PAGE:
They are also both incredibly competitive men.

So you had to figure they went 1-on-1 against each other at some point. It happened, once. Wade and LeBron talked about it on Channing Frye’s Road Trippin’ podcast(transcription via the USA Today).

James: “We played 1-on-1 one time in our whole life, and it was during the finals. Eastern Conference finals 2010 (they meant the 2010-11 season, that ECF was in May 2011). Our first year.”

Wade: “It was more-so to set a precedent for our teammates because we got our ass kicked the game before, Game 1 by Chicago. They tore us.”

James: “MVP Rose tore our ass up in Chicago, and we came in the next day, we was like we need to set the tone, so we was out there killing each other playing 1-on-1.”

Wade: “We never finished.”

James: “We never finished. We got to the point where (head coach Erik Spoelstra) blew the whistle, like bring it in.”

Wade: “Everybody was just watching us. We was going at it. We competitive, we was going at it, but we was setting a tone for this is how it’s gotta go. You gotta be able to go at this. We’re two of the best players in this game. We going at each other in the Eastern Conference finals right now. We out there killing each other, and this is what ya’ll better do tomorrow. Because we got beat on the boards by 20-something and we have to come with it, and we won four in a row.”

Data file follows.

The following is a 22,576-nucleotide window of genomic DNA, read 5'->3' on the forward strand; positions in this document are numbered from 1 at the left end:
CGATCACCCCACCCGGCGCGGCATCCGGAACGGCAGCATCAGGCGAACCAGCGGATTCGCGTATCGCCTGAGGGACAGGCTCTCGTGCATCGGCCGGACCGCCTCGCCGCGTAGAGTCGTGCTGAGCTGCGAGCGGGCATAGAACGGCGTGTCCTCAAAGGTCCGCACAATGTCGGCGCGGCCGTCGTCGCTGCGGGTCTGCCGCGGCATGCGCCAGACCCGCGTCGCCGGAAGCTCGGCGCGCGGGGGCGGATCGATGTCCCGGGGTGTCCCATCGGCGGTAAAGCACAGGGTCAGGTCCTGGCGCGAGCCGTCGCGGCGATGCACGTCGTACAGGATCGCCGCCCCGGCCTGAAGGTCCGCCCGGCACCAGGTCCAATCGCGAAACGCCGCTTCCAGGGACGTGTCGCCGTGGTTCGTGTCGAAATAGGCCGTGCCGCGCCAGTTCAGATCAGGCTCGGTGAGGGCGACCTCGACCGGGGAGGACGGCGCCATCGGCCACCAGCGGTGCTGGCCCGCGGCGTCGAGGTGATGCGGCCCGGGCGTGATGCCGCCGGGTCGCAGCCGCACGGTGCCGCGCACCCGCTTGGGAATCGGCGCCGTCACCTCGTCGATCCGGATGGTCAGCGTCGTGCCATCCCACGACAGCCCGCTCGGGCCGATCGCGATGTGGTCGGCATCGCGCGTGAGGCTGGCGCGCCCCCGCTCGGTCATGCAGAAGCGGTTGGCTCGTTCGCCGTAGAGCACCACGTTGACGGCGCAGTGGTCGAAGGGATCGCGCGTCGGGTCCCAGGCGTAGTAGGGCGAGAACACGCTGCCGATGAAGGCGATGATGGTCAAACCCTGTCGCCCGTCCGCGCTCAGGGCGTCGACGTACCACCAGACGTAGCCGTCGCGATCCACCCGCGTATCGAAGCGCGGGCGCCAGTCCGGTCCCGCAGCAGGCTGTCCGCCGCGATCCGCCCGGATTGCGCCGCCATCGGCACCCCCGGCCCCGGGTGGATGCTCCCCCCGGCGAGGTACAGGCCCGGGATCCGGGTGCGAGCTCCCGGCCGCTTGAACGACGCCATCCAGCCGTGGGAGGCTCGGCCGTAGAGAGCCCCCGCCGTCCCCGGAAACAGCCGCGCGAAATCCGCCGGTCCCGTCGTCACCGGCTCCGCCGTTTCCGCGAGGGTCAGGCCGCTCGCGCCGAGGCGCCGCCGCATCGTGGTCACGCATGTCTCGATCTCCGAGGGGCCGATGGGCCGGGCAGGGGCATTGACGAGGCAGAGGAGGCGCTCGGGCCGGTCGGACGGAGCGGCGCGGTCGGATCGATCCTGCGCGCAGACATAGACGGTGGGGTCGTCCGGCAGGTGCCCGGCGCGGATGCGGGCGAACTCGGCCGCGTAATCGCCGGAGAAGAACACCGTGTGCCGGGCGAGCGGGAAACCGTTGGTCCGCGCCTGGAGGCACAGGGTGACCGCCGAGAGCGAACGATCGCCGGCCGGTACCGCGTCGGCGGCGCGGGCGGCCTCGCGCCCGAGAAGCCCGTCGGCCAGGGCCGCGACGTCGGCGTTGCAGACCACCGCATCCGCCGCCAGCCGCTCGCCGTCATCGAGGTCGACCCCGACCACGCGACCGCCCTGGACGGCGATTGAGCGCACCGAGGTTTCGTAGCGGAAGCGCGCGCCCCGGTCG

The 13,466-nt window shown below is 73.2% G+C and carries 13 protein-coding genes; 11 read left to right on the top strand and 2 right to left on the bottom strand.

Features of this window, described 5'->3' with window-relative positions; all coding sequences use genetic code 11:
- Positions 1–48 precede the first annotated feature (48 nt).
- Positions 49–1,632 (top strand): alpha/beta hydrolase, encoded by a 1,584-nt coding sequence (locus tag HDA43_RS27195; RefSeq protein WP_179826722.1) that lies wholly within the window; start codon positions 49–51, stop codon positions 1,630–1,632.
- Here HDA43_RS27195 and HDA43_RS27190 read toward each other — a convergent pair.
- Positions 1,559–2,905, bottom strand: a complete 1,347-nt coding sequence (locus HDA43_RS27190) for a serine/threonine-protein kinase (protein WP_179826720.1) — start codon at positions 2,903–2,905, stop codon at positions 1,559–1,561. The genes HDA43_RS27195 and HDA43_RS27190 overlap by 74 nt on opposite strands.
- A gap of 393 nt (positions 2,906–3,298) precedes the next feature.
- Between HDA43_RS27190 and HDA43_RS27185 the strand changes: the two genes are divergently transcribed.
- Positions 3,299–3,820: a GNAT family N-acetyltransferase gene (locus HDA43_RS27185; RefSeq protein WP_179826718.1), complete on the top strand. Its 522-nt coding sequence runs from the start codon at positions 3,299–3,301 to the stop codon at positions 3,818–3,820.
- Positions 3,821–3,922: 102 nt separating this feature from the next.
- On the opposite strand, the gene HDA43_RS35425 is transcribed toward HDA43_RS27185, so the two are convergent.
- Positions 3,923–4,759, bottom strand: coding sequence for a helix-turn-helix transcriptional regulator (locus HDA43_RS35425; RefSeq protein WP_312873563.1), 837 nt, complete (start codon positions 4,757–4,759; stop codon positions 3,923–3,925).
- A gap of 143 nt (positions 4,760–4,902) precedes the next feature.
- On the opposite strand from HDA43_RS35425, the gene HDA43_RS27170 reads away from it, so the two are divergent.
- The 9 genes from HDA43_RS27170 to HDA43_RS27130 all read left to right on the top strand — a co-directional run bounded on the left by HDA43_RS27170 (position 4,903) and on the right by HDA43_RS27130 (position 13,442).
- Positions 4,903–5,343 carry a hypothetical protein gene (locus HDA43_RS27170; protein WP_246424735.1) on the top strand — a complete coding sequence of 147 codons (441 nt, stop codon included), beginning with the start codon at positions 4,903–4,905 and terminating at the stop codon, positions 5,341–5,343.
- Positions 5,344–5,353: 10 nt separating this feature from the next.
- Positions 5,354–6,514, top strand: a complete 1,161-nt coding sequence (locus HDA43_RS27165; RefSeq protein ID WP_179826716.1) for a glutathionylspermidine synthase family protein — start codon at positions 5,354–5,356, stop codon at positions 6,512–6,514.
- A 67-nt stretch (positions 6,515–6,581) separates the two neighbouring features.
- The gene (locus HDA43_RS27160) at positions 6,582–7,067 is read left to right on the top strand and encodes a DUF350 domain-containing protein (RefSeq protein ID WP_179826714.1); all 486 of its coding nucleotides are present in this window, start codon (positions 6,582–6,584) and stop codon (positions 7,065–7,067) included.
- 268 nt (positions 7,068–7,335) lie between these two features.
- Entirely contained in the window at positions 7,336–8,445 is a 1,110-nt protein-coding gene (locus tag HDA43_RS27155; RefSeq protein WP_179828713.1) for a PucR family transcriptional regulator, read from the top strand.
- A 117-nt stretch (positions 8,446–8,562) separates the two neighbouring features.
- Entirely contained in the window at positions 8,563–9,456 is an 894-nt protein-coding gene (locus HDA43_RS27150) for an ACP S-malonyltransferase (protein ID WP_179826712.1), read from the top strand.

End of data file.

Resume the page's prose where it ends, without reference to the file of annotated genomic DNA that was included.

A 2011 Heat practice? There has to be video of this somewhere.

Miami did win that Eastern Conference Finals, but LeBron and Wade should have gone at it again during the NBA Finals, where the Heat lost to Dirk Nowitzki and the Mavericks.

Report: Rockets’ Luc Mbah a Moute expected to miss 2-3 weeks

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The Rockets’ rotation is excellent, and their deep bench is lacking.

That’s part of the reason Luc Richard Mbah a Moute posted a ridiculous +57 in a 30-point win earlier this season.

But Houston will miss the forward for a while after he injured his shoulder against the Hornets yesterday.

Adrian Wojnarowski of ESPN:

Rockets coach Mike D’Antoni’s first inclination might be to shorten his rotation. He should mostly resist it.